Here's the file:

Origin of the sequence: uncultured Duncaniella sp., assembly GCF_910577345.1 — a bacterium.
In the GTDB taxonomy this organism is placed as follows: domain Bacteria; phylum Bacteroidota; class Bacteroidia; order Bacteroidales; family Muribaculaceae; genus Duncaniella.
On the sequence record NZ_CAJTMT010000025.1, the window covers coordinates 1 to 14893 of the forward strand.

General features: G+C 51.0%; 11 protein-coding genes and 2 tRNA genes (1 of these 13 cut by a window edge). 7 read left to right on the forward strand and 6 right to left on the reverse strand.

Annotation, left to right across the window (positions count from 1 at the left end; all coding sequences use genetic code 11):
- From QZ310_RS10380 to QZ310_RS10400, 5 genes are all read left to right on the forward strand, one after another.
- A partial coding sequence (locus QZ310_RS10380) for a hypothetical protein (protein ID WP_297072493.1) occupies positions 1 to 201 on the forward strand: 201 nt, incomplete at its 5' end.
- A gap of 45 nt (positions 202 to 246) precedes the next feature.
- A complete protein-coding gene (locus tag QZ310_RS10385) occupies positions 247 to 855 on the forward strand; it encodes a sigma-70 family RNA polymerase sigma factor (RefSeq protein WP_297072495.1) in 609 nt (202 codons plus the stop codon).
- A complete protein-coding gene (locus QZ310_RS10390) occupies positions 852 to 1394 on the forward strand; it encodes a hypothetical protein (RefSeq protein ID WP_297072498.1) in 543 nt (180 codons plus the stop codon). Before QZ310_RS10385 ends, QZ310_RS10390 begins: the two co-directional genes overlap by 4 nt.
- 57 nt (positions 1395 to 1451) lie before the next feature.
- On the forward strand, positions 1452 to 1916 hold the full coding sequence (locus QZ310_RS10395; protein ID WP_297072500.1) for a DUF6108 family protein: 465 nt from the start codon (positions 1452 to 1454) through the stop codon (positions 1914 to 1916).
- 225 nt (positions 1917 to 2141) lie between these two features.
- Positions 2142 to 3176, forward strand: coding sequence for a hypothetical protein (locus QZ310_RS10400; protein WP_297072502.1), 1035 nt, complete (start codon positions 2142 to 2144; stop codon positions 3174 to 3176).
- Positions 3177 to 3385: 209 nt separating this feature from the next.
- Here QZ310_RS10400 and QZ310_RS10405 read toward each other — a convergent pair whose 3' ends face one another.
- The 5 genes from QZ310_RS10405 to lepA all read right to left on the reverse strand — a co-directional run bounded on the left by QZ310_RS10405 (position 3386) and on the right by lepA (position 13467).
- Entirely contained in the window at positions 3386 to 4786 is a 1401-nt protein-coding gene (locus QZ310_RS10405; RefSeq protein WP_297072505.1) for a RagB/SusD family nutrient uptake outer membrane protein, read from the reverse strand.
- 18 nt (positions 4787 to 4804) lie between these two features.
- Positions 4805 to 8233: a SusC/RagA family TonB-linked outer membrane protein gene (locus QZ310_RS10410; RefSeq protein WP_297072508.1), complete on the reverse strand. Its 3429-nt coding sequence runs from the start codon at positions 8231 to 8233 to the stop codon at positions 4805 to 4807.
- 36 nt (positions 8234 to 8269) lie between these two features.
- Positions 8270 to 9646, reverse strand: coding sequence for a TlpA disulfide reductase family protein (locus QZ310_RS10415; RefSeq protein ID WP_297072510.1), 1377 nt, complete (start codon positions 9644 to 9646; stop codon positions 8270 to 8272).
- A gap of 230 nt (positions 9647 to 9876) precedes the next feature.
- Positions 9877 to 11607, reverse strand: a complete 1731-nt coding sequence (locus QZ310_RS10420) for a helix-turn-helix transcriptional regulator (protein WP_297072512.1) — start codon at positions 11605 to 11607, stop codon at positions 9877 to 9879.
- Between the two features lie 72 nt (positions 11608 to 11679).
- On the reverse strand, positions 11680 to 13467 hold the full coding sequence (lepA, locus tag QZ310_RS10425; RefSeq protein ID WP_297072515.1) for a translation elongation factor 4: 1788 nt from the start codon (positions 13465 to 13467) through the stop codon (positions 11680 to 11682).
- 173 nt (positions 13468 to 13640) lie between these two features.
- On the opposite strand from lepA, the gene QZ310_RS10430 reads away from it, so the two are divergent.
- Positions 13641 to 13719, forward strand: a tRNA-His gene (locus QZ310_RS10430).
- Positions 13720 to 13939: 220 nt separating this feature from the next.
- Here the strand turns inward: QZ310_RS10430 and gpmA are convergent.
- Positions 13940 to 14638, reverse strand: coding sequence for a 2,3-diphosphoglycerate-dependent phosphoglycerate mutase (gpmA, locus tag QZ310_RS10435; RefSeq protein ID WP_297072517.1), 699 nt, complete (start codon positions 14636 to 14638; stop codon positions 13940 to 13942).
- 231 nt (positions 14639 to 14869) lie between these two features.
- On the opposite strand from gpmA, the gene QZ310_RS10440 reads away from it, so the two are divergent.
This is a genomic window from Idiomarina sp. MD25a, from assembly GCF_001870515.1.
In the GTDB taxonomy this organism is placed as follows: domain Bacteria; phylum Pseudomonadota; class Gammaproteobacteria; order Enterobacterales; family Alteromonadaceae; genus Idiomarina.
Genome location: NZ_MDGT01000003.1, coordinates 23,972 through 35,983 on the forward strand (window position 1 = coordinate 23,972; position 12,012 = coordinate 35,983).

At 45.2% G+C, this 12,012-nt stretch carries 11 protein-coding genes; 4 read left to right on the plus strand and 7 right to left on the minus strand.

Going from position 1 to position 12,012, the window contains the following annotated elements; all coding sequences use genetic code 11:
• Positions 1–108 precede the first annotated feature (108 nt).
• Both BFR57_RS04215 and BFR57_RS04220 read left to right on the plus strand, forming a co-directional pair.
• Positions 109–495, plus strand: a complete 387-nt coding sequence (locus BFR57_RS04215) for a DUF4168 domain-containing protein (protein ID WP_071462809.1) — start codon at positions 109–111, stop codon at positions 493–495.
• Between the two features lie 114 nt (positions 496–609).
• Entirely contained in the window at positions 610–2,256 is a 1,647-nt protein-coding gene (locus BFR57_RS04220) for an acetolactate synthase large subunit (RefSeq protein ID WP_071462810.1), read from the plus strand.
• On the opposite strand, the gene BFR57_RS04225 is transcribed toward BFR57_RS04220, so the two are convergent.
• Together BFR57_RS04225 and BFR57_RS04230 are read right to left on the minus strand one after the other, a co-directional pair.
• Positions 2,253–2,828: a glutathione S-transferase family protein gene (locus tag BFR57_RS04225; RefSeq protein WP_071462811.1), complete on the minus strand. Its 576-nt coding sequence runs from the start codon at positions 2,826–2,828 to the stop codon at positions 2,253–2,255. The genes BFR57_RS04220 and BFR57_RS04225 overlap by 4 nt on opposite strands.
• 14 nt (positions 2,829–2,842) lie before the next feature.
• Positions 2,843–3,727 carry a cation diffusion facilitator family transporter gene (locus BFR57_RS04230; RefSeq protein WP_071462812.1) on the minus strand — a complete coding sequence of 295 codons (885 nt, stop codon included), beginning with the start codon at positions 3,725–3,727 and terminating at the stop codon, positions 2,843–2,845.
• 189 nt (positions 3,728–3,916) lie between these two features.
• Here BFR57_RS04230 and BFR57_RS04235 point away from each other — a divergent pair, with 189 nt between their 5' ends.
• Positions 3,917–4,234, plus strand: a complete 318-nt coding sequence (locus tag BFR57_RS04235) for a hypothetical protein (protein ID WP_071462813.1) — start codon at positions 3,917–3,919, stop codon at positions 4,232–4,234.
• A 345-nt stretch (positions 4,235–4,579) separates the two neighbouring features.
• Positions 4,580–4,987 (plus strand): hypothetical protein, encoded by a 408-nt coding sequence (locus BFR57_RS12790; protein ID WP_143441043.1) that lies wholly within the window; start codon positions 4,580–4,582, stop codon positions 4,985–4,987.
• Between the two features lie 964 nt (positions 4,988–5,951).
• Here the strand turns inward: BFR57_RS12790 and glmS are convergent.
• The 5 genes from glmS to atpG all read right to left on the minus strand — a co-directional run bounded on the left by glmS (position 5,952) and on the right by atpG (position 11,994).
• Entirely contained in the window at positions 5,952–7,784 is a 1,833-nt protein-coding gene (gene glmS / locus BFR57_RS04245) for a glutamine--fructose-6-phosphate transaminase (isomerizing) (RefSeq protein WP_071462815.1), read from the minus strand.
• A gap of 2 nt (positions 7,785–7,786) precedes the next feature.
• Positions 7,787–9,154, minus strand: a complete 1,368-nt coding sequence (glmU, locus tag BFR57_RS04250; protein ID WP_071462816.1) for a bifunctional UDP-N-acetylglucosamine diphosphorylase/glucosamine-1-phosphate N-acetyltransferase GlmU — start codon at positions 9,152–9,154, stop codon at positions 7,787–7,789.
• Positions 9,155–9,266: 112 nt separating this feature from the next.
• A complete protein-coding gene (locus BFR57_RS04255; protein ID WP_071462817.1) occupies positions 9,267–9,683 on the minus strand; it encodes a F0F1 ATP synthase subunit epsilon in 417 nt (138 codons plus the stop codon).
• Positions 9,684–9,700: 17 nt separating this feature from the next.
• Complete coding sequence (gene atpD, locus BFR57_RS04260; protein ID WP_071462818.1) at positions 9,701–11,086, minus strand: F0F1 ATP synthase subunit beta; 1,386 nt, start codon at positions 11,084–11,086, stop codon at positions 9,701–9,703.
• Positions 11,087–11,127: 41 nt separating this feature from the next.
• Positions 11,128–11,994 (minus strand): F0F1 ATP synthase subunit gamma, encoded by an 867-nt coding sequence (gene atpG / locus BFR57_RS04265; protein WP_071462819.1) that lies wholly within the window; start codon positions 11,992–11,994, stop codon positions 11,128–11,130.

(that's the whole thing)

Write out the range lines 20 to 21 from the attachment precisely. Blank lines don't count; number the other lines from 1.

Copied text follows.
- Positions 4805 to 8233: a SusC/RagA family TonB-linked outer membrane protein gene (locus QZ310_RS10410; RefSeq protein WP_297072508.1), complete on the reverse strand. Its 3429-nt coding sequence runs from the start codon at positions 8231 to 8233 to the stop codon at positions 4805 to 4807.
- 36 nt (positions 8234 to 8269) lie between these two features.